I currently have columns running in 3 newspapers;
- Tri-Valley Herald : Looking Back
- Valley Times : Do You Remember?
- The Independent : Do You Remember?
The Articles appear in the Herald and Independent on Thursdays,
and the Times on Sundays.
They will also be found on this page each week as well.
If you've missed any please follow the links on the dates to catch up.
Your mothers maiden name is at the Fair
By Barry Schrader.................................June
If you havent been to the Alameda County Fair, there is still
another week left, and you may find your mothers maiden name on a
computer there. This is not an ID theft by computer hackers, but rather
a public service being performed by the Livermore-Amador Genealogical Society
at its booth in the Technology Adventures building.
This is the sixth year L-AGS has been staffing an informational family
history center at the fair and hundreds of people get their first taste
of genealogical research each year there with the help of trained volunteers.
Gail Bryan, volunteer coordinator this year, said it is rewarding to help
fairgoers begin the search for an ancestor and in a few minutes access data
bases on the computer that give them names and ties they never knew existed
They have computers hooked up to a high speed Internet connection so
people can spend just a few minutes and walk away with valuable family history
in most cases.
If you cant get to the fair booth, then try visiting the society
online at its website: www.L-AGS.org and you will find some fascinating
local history, cemetery records and a multitude of other online resources
to help you research any branch of your family.
* * *
Since I got into the history mystery search for the dates that Abbott
and Costello were in Pleasanton filming the movie It Aint Hay at the
fairgrounds, I was contacted by Ron Palumbo, the co-author of the book Abbott
and Costello in Hollywood regarding the period the film was being
made. It was shot between September 28 and November 11, 1942. It was released
in March of 1943. I did find a big ad in the Livermore paper announcing
it would be shown at the State Theater beginning April 11, 1943. So the
original answer two weeks ago was incorrect.
One problem in researching Pleasanton area history in the 1940s is that
bound file copies of the Pleasanton Times for that period are missing and
no microfilms were apparently made of the papers during most of that decade.
Does anyone know where some old copies of the Pleasanton papers can be found
between 1939 and 1948?
* * *
There were several correct answers to the question about the title of
the movie classic being shown at the Model Railroading exhibits drive-in
movie theater during the fair. It depends which day and hour you visit the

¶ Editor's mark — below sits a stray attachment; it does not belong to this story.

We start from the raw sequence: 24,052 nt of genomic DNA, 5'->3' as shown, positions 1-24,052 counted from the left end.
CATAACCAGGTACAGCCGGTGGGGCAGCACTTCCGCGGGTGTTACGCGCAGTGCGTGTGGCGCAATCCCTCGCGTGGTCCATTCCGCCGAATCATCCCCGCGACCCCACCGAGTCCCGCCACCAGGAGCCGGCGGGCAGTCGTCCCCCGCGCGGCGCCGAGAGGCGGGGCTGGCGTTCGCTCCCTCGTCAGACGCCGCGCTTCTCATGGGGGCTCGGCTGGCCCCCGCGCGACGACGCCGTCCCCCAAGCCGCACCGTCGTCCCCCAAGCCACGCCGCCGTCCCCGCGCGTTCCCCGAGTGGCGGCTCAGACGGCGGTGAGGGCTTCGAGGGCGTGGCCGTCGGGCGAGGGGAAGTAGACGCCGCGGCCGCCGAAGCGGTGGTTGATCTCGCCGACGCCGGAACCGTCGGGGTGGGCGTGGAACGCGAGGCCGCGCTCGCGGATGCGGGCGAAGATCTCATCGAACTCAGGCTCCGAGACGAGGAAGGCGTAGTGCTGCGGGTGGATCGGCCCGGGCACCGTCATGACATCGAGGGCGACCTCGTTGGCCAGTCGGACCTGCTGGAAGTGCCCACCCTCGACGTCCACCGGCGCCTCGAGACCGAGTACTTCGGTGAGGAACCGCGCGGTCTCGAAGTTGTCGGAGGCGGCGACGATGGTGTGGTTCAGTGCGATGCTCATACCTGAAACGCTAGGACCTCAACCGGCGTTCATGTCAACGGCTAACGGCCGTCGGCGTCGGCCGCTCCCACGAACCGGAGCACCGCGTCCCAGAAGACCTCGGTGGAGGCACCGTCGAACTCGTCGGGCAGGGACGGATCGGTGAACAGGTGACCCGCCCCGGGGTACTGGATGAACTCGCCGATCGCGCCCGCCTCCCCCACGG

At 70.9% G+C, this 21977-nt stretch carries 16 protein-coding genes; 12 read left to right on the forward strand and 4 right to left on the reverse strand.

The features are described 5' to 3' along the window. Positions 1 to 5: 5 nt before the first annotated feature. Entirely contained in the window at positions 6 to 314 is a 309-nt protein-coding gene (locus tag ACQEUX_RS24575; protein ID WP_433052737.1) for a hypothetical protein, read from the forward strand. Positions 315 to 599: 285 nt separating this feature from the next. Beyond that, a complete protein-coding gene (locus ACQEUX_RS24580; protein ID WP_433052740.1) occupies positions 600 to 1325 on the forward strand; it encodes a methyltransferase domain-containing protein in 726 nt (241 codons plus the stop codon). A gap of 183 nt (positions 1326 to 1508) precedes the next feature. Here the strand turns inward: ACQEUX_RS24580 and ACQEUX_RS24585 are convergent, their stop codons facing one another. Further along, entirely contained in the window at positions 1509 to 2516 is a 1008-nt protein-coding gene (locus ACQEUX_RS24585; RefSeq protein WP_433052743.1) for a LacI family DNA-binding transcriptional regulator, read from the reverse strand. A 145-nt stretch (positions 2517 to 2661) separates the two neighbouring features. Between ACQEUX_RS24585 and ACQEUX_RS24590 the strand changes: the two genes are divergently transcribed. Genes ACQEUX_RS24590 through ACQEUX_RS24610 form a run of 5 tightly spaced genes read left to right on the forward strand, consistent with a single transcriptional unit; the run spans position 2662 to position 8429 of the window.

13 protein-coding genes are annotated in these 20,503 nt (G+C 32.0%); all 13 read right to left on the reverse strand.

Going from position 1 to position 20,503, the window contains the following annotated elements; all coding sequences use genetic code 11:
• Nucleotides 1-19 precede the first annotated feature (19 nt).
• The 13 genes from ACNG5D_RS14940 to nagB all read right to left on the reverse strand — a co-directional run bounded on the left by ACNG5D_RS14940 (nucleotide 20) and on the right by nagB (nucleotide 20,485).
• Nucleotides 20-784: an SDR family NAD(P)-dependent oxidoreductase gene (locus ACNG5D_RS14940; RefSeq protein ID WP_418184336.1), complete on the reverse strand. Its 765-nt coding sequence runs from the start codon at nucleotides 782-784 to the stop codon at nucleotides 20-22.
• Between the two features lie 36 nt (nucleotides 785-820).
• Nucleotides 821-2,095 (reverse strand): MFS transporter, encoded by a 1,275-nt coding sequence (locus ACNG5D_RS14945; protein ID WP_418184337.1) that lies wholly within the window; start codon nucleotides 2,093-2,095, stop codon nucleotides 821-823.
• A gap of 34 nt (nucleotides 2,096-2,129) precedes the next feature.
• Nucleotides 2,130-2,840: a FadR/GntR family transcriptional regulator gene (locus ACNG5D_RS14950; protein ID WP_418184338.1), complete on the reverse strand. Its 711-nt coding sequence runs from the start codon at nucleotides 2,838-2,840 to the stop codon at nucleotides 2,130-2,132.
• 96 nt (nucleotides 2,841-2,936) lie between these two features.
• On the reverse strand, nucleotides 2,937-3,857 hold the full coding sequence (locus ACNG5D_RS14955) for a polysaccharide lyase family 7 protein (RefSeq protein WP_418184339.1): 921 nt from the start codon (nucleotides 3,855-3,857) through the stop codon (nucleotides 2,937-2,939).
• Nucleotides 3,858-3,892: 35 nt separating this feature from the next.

display. Alan Peasley was the first to answer correctly that Casablanca
was featured there last year as well as now, but when checking with the
model train folks I learned they have six different movies that are shown:
Beside Casablanca there are American Graffiti, Gone With the Wind, The Day
the Earth Stood Still, Invaders from Mars, and The Wizard of Oz. Iris
Gan, a former news photographer in the Tri-Valley, guessed the Wizard so
is also a winner.
The second question about the beloved Livermore character
whose photo was taken by Keith Fraser back in the 1960s and displayed with
the memorial camera collection exhibit at the Fair got three correct responses
so far. Connie Frydendall, Jan Buckley and Gary Draghi identified the man
in the photo as Harold McKenzie. Harold was a familiar figure downtown,
working for his parents who ran the railway express business for many years.
His trademark was a fresh flower worn in his lapel every day and he could
be seen hauling the SF newspapers around in his little wagon. He also posted
funeral notices around town for the mortuary since the local papers were
weekly and there was no other way to notify townspeople of someones
death in time for the funeral except by telephone or word of mouth. This
I learned from Bill Junk of Livermore who reminisced about Harold. He died
in 1973 and had lived 70 of his 77 years in Livermore.
Can you think of a few other characters around the Tri-Valley
in the Sixties and Seventies so they can be profiled in future columns?
Pleasanton has had its own notables over the years, two of which I can recall
not more than 20 years agoBirdie Bianchi and Thurmon Caudill. I knew
them as news makers but others must have a more personal recollection
of their lives.
* * *
Have a meaningful and historic Independence Day. Enjoy the parade in
Danville, the dedication of the landmark flagpole and Peace Monument in
Livermore and then the fireworks at dusk.
The columnist can be reached via email at :
or by snailmail at:
PO Box 446
Livermore, CA. 94551